Supporters of high-speed rail in California are rejoicing, after the Senate put its stamp of approval Friday on a multi-billion dollar funding package to help begin the construction of the actual rail line.
The Assembly approved the measure one day earlier. It now heads to Governor Jerry Brown, who is expected to sign it in to law.
The bill provides almost $8 billion in funding for the first stretch of the rail – a 130-mile line from Madera to Bakersfield.
About $6 billion of that $8 billion is allocated for the design and construction of the line as well as the necessary acquisition of certain lands along the rail route.
The remaining $2 billion will go toward fixing existing transportation systems all across the state. For instance, some of that money will go toward improving Metrolink commuter lines in Los Angeles.
Sen. Michael Rubio (D – Shafter) says now is the best time to start building because interest rates are low and the project will help create jobs.
“Now is a time when we have so many individuals in the construction industry that will be put to work and be able to provide better for their families,” he said. “So when I look at those two indicators, I couldn’t think of a better time to build high-speed rail.”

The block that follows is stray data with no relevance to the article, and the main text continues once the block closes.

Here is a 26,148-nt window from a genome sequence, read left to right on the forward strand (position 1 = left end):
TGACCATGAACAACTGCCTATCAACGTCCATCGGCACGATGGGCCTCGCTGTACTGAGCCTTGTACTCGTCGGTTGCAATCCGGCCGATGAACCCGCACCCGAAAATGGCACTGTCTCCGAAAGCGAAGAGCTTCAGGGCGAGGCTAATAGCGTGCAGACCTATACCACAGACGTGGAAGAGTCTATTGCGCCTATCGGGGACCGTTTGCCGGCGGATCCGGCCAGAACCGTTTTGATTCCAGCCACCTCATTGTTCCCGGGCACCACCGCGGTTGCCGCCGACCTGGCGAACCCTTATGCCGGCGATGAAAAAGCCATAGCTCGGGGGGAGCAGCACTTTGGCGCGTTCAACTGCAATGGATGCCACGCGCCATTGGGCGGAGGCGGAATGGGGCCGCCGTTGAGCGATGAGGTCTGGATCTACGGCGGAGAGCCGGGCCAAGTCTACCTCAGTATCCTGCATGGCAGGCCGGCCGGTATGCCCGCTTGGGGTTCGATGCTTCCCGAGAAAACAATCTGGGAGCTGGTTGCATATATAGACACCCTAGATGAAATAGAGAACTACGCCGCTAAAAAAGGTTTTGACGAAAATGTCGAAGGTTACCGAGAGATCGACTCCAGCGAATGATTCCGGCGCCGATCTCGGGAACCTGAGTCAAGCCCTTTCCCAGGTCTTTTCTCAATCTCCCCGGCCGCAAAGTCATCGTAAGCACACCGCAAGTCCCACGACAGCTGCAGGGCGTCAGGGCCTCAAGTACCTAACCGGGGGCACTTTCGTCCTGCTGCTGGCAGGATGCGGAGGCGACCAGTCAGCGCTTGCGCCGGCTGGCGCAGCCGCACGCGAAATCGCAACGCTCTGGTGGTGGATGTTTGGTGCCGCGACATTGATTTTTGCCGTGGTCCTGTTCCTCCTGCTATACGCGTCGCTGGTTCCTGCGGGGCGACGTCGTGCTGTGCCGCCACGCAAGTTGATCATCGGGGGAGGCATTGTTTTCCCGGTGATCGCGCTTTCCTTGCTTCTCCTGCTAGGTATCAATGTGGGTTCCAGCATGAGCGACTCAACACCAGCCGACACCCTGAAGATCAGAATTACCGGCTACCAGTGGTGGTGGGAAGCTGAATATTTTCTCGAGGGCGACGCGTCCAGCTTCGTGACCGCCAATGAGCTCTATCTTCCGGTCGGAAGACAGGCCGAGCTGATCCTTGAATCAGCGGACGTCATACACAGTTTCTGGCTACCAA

According to the state’s High Speed Rail Authority, five different companies are in the process of bidding for rights to build parts of the 130-mile Madera to Bakersfield line.
The Authority will choose a winner in December, according to its website, with construction to begin soon after. The site also lists April 2016 as the projected completion date for the first stretch of high-speed rail.
But, Rep. Shannon Grove (R – Bakersfield) says construction might be halted by litigation. She says some farmers in the Central Valley, who could be displaced by the rail, might sue to stop the acquisition of their property.
“I think it’ll result in a lot more battles. I really do believe it will be litigated,” said Grove. “There are a lot of farmers that this proposed rail line is supposed to go through, and they’re not happy about it.”
Grove voted against the funding as did Sen. Jean Fuller (R – Bakersfield).
Fuller criticized fellow legislators, saying they rushed into the vote and pledged too much money.
“So, here we are committing ourselves to a huge project we probably do not have the money for. And, certainly we don't have a plan that we believe in or we think can be completed,” she said.
There is currently no money earmarked to build the rest of the project, which includes several hundred more miles of rail and is slated to connect Los Angeles and San Francisco.
The estimated cost to complete the entire line, including the 130-mile stretch between Madera and Bakersfield, is about $68 billion.